The latest addition to the Endúr family, BMO Entreprenør, has received renewed trust from both Bane NOR and Innlandet County Municipality.
– We have for several years worked with bridge maintenance for both Innlandet county municipality and Bane NOR. We have had option agreements with both clients that could give us more work if they were satisfied with the job we did. Both options have now been exercised, which means that they are satisfied and appreciate the work we have done. We are of course very happy about that, says CEO of BMO Entreprenør, Jeppe Raaholt.
BMO Entreprenør is one of the country’s largest players in the rehabilitation of bridges, marine infrastructure, quay and dam facilities as well as other concrete and steel structures. This week it became known that they will become part of the Endúr Group through an acquisition.
– This strengthens the group’s lifting capacity significantly and means that we can now take on large projects, for example in land-based farming, says Executive Vice President of Endúr ASA, Hans Petter Eikeland.
The contract with Innlandet County Municipality was for two years, with two options for one plus one year. Start-up was in 2019, and the first option trigger applies in other words for 2021. In short, the contract is about bridge maintenance, where, among other things, changing edge girders is a central part of the job.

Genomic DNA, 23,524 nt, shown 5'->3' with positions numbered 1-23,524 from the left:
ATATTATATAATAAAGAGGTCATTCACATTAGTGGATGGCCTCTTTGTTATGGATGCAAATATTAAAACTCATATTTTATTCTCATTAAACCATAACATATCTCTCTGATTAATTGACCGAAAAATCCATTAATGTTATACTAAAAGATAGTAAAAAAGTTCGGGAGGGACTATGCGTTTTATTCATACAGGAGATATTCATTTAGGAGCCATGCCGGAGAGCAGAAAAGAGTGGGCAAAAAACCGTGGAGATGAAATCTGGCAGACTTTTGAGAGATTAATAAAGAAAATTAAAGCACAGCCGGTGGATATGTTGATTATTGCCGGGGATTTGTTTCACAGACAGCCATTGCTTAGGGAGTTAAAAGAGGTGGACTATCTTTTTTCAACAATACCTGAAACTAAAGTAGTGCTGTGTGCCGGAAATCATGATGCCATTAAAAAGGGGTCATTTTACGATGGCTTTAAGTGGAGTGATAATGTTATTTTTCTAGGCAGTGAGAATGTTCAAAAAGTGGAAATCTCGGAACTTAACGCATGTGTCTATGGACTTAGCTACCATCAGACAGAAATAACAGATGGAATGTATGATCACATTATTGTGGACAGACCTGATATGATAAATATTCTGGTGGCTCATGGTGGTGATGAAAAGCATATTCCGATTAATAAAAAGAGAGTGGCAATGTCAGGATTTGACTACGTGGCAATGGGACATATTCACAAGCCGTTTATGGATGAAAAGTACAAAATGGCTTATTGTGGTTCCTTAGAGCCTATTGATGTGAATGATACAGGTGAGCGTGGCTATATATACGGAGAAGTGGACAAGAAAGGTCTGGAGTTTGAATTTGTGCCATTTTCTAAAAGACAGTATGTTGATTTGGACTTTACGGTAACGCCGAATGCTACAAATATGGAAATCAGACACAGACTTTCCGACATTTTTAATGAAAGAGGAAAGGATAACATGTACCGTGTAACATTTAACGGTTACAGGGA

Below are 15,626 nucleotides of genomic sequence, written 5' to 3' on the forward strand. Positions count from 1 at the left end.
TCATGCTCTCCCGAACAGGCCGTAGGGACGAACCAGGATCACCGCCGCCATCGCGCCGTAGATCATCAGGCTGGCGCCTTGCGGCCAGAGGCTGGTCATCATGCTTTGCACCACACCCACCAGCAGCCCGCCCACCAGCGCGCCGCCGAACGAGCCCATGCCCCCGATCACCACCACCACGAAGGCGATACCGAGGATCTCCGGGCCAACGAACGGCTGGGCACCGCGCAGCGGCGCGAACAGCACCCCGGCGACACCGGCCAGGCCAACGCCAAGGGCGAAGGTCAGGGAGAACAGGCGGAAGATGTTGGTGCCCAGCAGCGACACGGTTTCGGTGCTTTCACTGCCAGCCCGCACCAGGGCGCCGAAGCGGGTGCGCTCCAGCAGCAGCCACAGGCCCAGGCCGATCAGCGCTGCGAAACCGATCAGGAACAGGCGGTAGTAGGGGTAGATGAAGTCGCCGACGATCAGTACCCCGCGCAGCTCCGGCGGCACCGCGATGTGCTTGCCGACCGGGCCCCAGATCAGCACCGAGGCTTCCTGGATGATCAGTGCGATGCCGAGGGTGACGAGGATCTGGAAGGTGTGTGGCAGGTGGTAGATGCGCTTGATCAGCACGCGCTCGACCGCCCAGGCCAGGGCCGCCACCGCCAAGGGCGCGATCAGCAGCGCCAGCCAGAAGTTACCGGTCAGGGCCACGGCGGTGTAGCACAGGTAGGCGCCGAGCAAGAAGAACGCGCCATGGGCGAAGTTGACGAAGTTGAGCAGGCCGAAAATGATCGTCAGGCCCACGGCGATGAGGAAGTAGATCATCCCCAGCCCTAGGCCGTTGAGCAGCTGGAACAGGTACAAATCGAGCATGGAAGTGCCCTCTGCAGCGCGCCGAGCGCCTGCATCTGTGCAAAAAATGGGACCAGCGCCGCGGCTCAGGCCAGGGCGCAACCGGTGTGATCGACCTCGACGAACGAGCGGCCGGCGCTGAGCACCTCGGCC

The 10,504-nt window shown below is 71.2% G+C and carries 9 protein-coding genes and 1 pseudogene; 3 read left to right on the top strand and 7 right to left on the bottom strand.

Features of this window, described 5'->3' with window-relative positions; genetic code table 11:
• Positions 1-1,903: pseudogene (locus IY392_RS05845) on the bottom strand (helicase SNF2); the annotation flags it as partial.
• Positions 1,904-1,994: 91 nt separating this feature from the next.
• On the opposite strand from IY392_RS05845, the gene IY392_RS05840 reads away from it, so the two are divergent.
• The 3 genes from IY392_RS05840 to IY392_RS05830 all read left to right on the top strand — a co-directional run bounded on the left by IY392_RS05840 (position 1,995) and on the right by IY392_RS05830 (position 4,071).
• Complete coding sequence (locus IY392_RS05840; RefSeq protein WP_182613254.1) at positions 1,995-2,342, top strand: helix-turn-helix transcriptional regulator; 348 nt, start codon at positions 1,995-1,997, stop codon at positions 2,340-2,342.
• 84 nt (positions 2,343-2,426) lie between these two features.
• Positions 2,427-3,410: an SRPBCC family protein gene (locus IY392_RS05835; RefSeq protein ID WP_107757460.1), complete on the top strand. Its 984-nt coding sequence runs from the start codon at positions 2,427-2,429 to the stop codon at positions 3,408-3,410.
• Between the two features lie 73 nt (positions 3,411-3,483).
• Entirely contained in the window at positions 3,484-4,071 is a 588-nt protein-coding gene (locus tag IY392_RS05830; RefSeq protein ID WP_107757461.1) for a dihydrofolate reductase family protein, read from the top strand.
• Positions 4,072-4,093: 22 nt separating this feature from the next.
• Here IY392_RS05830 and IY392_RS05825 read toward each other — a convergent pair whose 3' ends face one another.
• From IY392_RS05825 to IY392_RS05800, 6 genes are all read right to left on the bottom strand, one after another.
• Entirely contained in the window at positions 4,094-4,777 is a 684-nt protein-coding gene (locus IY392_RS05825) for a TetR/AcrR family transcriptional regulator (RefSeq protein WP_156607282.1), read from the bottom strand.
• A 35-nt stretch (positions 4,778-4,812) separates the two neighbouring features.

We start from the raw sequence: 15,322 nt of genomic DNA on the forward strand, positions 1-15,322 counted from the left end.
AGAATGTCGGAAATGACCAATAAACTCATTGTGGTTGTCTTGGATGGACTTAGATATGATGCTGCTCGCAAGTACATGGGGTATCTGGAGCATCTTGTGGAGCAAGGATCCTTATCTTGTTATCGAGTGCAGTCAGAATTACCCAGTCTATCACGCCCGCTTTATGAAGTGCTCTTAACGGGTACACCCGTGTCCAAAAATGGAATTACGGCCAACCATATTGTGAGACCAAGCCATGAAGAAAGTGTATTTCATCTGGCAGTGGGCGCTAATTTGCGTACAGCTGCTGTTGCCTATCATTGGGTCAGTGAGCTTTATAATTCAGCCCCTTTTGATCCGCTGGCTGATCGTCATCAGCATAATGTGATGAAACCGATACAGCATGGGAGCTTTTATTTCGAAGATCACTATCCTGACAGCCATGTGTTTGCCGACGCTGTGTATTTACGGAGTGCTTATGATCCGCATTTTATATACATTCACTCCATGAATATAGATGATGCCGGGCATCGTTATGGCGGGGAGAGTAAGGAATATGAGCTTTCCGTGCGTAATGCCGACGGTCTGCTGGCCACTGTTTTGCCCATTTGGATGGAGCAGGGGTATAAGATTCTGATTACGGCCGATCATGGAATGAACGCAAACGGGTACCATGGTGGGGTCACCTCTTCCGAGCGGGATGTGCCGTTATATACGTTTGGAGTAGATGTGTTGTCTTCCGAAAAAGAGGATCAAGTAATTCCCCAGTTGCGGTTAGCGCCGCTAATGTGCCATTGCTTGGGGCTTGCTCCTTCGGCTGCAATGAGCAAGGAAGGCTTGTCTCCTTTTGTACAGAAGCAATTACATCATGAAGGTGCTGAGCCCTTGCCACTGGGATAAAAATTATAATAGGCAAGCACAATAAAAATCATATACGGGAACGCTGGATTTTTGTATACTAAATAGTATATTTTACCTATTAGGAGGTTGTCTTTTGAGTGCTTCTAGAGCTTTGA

– The concrete on bridges is dissolving due to road salt. Therefore, the bridges must be maintained regularly. In the last year alone, we have probably carried out maintenance work on 50 bridges for Innlandet county municipality, says Raaholt.
For Bane NOR, BMO has a contract for the replacement of railway bridges. The bridges that are now being replaced are part of the railway superstructure, which makes it possible for the train to run over, at the same time as vehicles and people can pass under. The contract is for 11 bridges and five have so far been replaced.
– The fact that the option was now exercised means that in 2021 we will replace four more bridges, says Raaholt.
Raaholt says that on some bridges it is a problem that the rails are physically attached to the bridge itself. When the temperature goes up or down, the rails also expand or contract.
– Because the rail is attached to the bridge, the risk of rail breakage and sunburst increases. When we replace the bridges, we also ensure that the rails run freely by the superstructure on the bridge and free line being equal, thus significantly reducing the risk of track errors, says Raaholt.
The two options have a total value of approximately NOK 30 million.